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Jean Duty to speak at 2019 Commencement

Jean Duty, a revered math teacher who plans to retire this summer after 34 years at Ransom Everglades, has been named the 2019 commencement speaker. Duty, the chair of the mathematics and computer science department, will cap what has been a stellar career by sharing her wisdom and encouragement with the Class of 2019 at RE's 115th commencement on May 24.
Head of School Penny Townsend credited Duty for elevating RE's math and computer science department with her professionalism, her enthusiasm for her subject matter and an uncanny ability to connect with students. Duty started at Ransom Everglades in 1984-85 a few years after earning her bachelor's degree in math at Barry University. 

"Year after year, Jean has brought a passion for her craft that is contagious and inspiring," Townsend said. "Her students adore her, colleagues hold her in the highest regard and everyone who interacts with her experiences her warmth. She is a teacher who has made a significant difference in the lives of countless students. I cannot think of a better way to thank her for all she has done for Ransom Everglades than by offering her this special opportunity to address our community."

In her years at RE, Duty has taught math and computer science, won the Arthur Moses Faculty Award, served as an academic dean and taken on the leadership of her department. She and colleague Henry Stavisky '85 co-wrote and revised an Algebra 2 textbook that is used at Ransom Everglades and other schools. Her love for math has been palpable: She gave a TEDx talk on "Beauty, Fractals and Infinity." 

Duty has enhanced her knowledge through professional development opportunities including with the National Science Foundation Research Experiences for Teachers. She recently worked with Florida International University professor Leonardo Bobadilla on research on Fractals in Robotics. "I got to dive deep into a subject, fractals, that has always fascinated me," Duty explained. She also worked with MatLab software, bringing her knowledge back to the classroom to provide students with the opportunity to incorporate programming into their study of mathematics. 

"I consider myself fortunate to have had the opportunity to work with such bright, kind, and capable students," Duty said. "I could not have imagined that I would be afforded so many opportunities to develop as a teacher and as a leader. It seemed that each time I started to grow restless, the leadership at the school asked me to take on a new role. When Penny approached me about being the commencement speaker I was surprised. I could not have imagined a better parting gift. I am honored, nervous, and humbled by this opportunity. I only hope that I can do justice to such a gift."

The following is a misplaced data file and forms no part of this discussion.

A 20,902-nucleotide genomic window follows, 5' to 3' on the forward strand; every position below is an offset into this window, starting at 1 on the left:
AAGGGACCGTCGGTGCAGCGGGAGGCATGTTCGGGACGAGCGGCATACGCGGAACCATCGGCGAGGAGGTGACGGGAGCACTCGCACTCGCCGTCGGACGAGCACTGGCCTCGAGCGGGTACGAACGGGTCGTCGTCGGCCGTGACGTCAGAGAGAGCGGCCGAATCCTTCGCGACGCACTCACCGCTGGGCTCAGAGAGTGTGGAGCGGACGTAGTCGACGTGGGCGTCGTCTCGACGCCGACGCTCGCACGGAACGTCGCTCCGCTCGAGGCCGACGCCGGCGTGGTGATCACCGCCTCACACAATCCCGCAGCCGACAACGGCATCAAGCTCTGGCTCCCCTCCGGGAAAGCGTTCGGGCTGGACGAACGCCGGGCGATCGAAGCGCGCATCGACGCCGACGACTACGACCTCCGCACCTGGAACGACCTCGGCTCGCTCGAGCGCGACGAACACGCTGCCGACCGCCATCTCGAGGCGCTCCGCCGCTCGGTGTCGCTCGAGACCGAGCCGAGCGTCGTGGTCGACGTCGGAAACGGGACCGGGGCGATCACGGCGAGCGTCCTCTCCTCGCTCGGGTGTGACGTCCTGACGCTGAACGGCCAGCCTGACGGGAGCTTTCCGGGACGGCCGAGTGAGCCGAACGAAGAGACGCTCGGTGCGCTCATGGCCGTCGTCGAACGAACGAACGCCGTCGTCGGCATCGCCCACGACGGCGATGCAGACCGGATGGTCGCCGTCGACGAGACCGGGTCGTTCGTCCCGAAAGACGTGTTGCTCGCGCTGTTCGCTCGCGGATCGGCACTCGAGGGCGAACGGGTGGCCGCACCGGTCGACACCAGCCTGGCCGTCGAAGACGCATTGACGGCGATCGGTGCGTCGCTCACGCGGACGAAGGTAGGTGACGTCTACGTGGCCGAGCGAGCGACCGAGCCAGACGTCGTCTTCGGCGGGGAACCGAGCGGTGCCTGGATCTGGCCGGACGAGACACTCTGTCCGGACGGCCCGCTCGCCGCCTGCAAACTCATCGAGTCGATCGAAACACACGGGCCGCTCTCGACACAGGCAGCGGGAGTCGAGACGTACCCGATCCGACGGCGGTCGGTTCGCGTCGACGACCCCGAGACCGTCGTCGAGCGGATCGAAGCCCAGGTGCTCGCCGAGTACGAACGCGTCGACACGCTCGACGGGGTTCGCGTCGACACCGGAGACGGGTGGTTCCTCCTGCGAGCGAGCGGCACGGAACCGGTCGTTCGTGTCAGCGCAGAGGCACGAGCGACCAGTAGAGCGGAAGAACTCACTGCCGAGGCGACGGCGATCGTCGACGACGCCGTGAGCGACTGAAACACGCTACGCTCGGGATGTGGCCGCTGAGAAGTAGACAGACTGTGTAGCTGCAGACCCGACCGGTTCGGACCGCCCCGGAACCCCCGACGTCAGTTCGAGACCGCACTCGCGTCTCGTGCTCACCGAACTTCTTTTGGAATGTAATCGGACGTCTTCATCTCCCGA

Duty knew from an early age that she wanted to be a teacher. Math came easily to her, and she enjoyed the opportunities to stand at the blackboard in front of her peers, explaining concepts that others failed to understand. She found herself frustrated, however, by teachers who underestimated her, or failed to encourage her in math or other realms. As a teacher, she aimed to be a voice of encouragement and inspiration. "I chose teaching, hoping to fix it," she said with a grin in 2017. "So I have an attitude. I felt I had poor teachers that were not very supportive." 

It was with that mindset that she arrived at RE. This year she taught Pre-Calculus Honors, AP Calculus 1 and AP Calculus 2 and Multivariable Calculus. She also has served as an advisor to the Upper School Honor Council.

Stavisky recalled that he and Duty decided to create their own Algebra 2 textbook because the one they were using was not sufficiently challenging for students. He called her the "solid pillar for the math department" who would be greatly missed. 

"I've told Ms. Duty this several times throughout the years, but I'll repeat it again: She was the best math teacher I ever had," Alejandra de la Cruz '06 said. "Even better than any of my college professors. Ms. Duty had a way of explaining the material that just made sense. She was patient, kind and witty. She pushed us to understand the material but she was always there to lend a helping hand. She made me a better student all around and helped open up my curiosity of learning."

If you would like to share reflections on Jean Duty for the fall 2019 issue of the RE Log magazine, please send them here.
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Founded in 1903, Ransom Everglades School is a coeducational, college preparatory day school for grades 6 - 12 located on two campuses in Coconut Grove, Florida. Ransom Everglades School produces graduates who "believe that they are in the world not so much for what they can get out of it as for what they can put into it." The mission of Ransom Everglades School is to provide an educational environment in which the pursuit of honor, academic excellence and intellectual growth is complemented by concern for the physical, cultural and character development of each student. The school provides rigorous college preparation that promotes the student's sense of identity, community, personal integrity and values for a productive and satisfying life, and prepares the student to lead and to contribute to society.